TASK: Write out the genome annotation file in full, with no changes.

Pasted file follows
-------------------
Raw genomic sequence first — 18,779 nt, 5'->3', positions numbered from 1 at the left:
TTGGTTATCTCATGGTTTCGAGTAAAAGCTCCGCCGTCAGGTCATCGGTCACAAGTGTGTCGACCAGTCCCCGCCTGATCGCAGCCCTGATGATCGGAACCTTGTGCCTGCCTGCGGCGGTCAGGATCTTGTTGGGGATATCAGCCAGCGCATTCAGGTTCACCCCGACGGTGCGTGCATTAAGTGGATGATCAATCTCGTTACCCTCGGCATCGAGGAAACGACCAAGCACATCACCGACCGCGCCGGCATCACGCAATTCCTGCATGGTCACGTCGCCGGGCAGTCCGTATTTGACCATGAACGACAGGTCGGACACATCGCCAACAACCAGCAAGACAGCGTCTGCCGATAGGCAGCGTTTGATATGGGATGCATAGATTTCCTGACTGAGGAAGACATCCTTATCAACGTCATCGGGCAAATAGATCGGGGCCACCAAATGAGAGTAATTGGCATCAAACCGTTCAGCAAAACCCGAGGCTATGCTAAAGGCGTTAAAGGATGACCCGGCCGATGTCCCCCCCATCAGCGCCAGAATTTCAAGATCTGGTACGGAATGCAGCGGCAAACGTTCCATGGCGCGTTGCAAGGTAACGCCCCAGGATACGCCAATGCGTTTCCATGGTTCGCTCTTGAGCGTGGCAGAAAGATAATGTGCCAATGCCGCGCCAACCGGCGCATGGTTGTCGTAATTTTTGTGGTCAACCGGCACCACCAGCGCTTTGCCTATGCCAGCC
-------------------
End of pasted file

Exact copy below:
Raw genomic sequence first — 18,779 nt, 5'->3', positions numbered from 1 at the left:
TTGGTTATCTCATGGTTTCGAGTAAAAGCTCCGCCGTCAGGTCATCGGTCACAAGTGTGTCGACCAGTCCCCGCCTGATCGCAGCCCTGATGATCGGAACCTTGTGCCTGCCTGCGGCGGTCAGGATCTTGTTGGGGATATCAGCCAGCGCATTCAGGTTCACCCCGACGGTGCGTGCATTAAGTGGATGATCAATCTCGTTACCCTCGGCATCGAGGAAACGACCAAGCACATCACCGACCGCGCCGGCATCACGCAATTCCTGCATGGTCACGTCGCCGGGCAGTCCGTATTTGACCATGAACGACAGGTCGGACACATCGCCAACAACCAGCAAGACAGCGTCTGCCGATAGGCAGCGTTTGATATGGGATGCATAGATTTCCTGACTGAGGAAGACATCCTTATCAACGTCATCGGGCAAATAGATCGGGGCCACCAAATGAGAGTAATTGGCATCAAACCGTTCAGCAAAACCCGAGGCTATGCTAAAGGCGTTAAAGGATGACCCGGCCGATGTCCCCCCCATCAGCGCCAGAATTTCAAGATCTGGTACGGAATGCAGCGGCAAACGTTCCATGGCGCGTTGCAAGGTAACGCCCCAGGATACGCCAATGCGTTTCCATGGTTCGCTCTTGAGCGTGGCAGAAAGATAATGTGCCAATGCCGCGCCAACCGGCGCATGGTTGTCGTAATTTTTGTGGTCAACCGGCACCACCAGCGCTTTGCCTATGCCAGCC